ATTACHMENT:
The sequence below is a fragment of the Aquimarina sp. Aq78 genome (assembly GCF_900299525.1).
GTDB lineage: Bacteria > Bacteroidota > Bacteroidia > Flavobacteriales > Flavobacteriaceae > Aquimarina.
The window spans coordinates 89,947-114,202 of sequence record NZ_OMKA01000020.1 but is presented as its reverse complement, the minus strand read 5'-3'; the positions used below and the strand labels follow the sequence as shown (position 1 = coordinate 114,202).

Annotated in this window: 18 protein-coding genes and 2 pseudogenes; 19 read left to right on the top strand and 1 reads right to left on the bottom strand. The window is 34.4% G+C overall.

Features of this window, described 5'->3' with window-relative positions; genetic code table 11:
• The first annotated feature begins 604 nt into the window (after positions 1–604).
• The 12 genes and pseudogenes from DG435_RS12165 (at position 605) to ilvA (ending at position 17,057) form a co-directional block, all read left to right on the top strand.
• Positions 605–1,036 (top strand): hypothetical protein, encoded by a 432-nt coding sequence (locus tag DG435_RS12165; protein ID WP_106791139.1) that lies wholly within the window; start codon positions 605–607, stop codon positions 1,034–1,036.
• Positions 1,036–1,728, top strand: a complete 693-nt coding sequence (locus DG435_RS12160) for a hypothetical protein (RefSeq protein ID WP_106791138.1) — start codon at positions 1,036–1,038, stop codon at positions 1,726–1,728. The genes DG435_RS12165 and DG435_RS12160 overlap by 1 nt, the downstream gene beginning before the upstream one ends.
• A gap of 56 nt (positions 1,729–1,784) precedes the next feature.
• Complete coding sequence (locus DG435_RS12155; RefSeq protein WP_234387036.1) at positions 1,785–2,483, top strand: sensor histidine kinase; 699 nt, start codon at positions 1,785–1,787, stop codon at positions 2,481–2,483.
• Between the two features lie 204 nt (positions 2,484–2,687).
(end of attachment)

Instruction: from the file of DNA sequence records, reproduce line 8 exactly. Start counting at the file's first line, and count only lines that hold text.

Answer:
• Positions 605–1,036 (top strand): hypothetical protein, encoded by a 432-nt coding sequence (locus tag DG435_RS12165; protein ID WP_106791139.1) that lies wholly within the window; start codon positions 605–607, stop codon positions 1,034–1,036.